There are increasing reports that Prime Minister John Vorster may announce this week that he is stepping down from his position as head of this country's white minority government because of illness.

Speculation that Vorster, 63, is seriously sick and might resign began in the English language press about a week ago. It took on added significance when the Afrikaans language newspapers, which are vehicle for government views, joined the discussion in the last few days.

"Our press is like Pravada," said one Afrikaner. "This speculation about government officials does not go on unless they are sure about what is going to happen or they are told to prepare the people for some change."

A report yesterday by a journalist regarded as extremely close to Vorster said the prime minister would announce his decision at Tuesday's Cabinet meeting.

If Vorster does announce his resignation, political observers believe he will make himself available for the ceremonial post of president, left vacant last month by the death of Nicolaas Diederichs. There also remains the possibility that Vorster will retire from public life which would be a sign that he is seriously ill. The nature of his sickness has not been disclosed but it is believed to be some kind of circulatory ailment.

The ruling National Party's 190-member caucus is to meet Stept. 29 in Cape Town to elect the new president and it would also elect a new prime minister then if necessary.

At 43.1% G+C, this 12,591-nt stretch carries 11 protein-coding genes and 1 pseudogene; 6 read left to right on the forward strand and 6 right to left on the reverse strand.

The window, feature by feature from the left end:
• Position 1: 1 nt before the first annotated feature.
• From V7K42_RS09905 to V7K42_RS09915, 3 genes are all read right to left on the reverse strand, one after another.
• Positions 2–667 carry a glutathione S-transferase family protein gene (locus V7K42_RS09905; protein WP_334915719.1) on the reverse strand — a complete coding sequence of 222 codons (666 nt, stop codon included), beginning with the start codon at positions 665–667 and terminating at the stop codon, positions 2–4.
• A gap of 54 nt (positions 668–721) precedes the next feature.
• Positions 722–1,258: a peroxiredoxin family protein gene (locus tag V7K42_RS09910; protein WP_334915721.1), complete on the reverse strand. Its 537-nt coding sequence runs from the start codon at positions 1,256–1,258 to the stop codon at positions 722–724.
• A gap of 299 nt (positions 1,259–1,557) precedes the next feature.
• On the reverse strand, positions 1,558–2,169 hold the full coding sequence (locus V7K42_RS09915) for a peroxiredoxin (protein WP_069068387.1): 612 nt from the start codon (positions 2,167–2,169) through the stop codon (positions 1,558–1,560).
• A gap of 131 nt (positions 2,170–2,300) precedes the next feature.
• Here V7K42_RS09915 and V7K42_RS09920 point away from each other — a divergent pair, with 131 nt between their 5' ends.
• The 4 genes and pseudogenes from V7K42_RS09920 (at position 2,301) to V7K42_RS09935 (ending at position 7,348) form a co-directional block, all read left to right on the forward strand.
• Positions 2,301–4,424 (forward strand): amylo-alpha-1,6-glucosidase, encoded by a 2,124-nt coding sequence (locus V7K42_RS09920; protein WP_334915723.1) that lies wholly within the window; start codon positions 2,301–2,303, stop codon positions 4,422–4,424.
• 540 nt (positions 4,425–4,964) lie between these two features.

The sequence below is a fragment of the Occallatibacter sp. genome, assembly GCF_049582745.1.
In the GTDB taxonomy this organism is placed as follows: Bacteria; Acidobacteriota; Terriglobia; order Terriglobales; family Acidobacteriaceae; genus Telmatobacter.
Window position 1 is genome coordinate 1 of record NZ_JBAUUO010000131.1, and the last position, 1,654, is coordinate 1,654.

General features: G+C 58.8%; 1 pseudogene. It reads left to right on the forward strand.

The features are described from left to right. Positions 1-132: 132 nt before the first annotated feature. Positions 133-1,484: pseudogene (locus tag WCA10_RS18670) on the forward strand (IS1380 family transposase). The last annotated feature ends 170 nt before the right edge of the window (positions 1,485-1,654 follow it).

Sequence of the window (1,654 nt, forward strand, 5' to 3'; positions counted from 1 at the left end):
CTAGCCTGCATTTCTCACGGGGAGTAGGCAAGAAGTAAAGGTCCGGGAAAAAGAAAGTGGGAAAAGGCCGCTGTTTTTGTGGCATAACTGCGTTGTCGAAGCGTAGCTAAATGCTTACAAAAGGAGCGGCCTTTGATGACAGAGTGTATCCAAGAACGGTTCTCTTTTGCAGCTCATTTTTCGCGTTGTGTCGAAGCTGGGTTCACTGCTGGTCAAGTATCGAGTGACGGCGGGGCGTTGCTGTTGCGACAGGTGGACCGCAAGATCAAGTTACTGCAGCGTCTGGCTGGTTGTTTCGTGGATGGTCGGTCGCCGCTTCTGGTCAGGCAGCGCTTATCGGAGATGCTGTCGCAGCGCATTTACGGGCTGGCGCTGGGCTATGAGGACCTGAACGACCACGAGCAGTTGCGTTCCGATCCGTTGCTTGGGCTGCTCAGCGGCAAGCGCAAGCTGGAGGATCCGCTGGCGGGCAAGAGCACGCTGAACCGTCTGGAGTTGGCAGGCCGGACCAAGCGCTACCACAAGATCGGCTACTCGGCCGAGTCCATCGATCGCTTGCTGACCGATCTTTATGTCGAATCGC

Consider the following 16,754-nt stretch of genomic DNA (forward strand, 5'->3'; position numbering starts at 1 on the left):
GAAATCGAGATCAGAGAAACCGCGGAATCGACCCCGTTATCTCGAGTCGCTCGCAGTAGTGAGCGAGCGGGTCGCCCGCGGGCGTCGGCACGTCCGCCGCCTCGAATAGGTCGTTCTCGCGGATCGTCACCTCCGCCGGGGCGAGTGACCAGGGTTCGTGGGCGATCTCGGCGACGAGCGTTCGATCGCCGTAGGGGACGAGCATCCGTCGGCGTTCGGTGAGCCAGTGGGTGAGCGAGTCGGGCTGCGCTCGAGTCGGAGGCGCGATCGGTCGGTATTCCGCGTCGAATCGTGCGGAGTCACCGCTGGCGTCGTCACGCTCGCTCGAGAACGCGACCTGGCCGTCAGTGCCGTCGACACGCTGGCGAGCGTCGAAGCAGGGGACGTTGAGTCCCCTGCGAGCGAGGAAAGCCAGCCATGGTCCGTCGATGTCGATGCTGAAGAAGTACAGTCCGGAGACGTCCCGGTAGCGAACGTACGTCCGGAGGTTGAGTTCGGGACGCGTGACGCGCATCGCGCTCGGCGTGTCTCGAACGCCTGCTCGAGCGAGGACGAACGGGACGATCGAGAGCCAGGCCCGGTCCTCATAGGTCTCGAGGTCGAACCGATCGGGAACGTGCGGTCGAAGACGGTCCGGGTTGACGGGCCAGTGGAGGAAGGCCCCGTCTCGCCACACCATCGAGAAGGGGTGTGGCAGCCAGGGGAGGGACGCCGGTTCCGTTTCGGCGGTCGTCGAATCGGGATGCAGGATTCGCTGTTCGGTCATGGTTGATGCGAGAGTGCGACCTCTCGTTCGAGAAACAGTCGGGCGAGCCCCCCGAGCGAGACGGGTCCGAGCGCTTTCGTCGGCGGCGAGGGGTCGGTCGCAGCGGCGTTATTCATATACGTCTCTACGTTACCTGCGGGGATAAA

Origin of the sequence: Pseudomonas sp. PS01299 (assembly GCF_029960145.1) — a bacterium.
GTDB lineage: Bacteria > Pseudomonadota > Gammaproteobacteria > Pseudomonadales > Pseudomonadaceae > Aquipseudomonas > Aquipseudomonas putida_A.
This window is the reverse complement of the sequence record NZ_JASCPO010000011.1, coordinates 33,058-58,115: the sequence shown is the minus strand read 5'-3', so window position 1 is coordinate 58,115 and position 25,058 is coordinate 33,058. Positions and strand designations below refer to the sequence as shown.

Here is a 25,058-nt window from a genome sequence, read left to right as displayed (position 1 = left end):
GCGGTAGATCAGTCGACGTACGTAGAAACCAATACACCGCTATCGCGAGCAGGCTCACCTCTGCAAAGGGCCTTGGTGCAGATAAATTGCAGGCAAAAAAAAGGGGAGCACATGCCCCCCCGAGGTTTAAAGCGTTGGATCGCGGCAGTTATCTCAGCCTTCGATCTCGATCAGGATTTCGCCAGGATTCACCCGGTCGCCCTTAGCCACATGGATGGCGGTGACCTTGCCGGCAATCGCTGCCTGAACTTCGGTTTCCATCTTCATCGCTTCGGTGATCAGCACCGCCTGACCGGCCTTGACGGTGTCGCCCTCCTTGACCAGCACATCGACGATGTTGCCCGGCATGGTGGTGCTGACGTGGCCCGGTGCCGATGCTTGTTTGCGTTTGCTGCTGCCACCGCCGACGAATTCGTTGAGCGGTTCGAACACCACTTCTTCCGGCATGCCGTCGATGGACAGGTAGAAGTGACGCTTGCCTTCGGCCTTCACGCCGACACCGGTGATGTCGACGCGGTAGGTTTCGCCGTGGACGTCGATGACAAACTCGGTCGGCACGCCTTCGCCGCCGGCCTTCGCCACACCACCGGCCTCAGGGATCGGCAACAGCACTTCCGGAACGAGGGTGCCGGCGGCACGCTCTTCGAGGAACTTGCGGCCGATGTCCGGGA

Vorster was elected prime minister in 1966. Since then he has become immensely popular among the country's 2.6 million Afrikaners - the whites of Dutch descent who dominate the government.

He was admitted to the hospital after the funeral of Deiderichs Aug. 26 for what described as a routine check. He stayed for several days of treatment for "fatigue and bronchitis" according to an official statement.

For the past week and a half he has been recuperating at his official residence in Cape Town, missing two Cabinet meetings, including one last week that involved a crucial discussion of the South West Africa (Namibia) situation.

Vorster's illness, coming only 10 months after his election victory last November, has sparked a battle among his potential successors.

Since the National Party is firmly in the grips of its hard-lines faction as far as racial policies go, Vorster's replacement is almost certain to be someone with hardline racial views.

The front runner, in the view of political observers, is Minister of Defence Piet Botha, 62.

But the party caucus could provide an occasion for the party's younger guard, who want a faster pace in removing racial discrimination, the granting of more rights to urban blacks and the holding of more meaningful consultations with black leaders.

So far this year the younger guard have not been able to make any significant imprint on the party's racial policies. But at a recent provincial party meeting, they rallied around Foreign Minister Pik Botha, 42. Some political observers say Pil Botha, who is regarded as a moderate, is being encouraged to think seriously about running for the prime ministership as a way to allow the moderates to display their strength in the party.